By Word In Black
(WIB) – Fiction, nonfiction, memoir… Team Word In Black loves books. During our meetings, we regularly talk about what we’re reading and share book recommendations. We also come across plenty of must-reads during our reporting. (It turns out that experts in their field also somehow find the time to write books!) That’s why our education data reporter, Maya Pottiger, came up with the brilliant idea of sharing the books written by folks we talk to with the Word In Black community.
Every Friday, we’ll be adding to our reading list to provide you new titles to check out this summer. After all, everyone can always use more reading recs, right? Click through the slideshow to find your next summer read right here.
Double Crossed – “Double Crossed” is a story about breaking generational curses. Serial entrepreneur and mental health advocate George Johnson wrote this memoir after learning the helpful practice of journaling in therapy. He talked about the practice and how it’s helped him heal in our June 1 Twitter Space about healing Black generational trauma.
All Boys Aren’t Blue – “All Boys Aren’t Blue” can be found among the top 10 on both the teen titles of 2021 list and the most challenged books of 2021. In the memoir-manifesto, George M. Johnson honors the LGBTQ+ community by telling their story through a series of intimate personal essays.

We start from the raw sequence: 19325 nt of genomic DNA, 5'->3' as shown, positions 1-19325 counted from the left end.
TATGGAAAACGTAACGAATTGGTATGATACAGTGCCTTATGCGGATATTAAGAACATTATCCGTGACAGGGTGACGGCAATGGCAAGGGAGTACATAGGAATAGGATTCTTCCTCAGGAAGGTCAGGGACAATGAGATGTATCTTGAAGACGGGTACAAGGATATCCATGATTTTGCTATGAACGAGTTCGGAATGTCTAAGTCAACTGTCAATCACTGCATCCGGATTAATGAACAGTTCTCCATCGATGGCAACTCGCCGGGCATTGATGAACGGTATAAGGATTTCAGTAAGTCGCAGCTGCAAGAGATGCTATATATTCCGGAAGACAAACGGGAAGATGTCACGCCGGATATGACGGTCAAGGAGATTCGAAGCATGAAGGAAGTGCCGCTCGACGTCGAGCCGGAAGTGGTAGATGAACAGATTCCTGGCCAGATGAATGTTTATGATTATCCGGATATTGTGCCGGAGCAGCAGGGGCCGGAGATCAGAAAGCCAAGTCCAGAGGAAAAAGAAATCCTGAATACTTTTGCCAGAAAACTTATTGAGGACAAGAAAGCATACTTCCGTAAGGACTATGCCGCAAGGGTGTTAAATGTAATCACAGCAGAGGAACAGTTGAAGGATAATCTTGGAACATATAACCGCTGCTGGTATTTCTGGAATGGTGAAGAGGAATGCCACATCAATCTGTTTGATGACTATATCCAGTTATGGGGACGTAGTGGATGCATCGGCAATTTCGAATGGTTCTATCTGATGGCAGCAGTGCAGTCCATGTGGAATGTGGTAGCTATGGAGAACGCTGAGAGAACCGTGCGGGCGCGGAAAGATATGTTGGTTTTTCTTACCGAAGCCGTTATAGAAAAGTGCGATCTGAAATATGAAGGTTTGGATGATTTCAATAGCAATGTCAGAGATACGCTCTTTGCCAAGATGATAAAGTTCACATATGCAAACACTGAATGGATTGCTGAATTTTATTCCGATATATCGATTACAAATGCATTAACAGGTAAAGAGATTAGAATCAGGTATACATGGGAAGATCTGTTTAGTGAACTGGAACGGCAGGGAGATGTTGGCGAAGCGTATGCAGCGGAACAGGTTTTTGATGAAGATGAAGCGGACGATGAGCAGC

Unprotected -In her new memoir, “Unprotected,” Rae Lewis-Thornton shares how childhood trauma shaped her life and ultimately led to her contracting HIV. Read our interview with Thornton to learn more about her activism work and novel.
Not Paved for Us – “Not Paved for Us,” by Camika Royal, chronicles a fifty-year period in Philadelphia education, and offers a critical look at how school reform efforts do and do not transform outcomes for Black students and educators.
America, Goddam – In “America, Goddam,” feminist historian and author Treva B. Lindsey tackles the question “how can we stop the cycle of violence against young women and girls?” and she calls for others to support safe spaces for and by Black women and girls. Read our interview with Lindsey to learn more about her and the powerful organizations fighting for Black women and girls.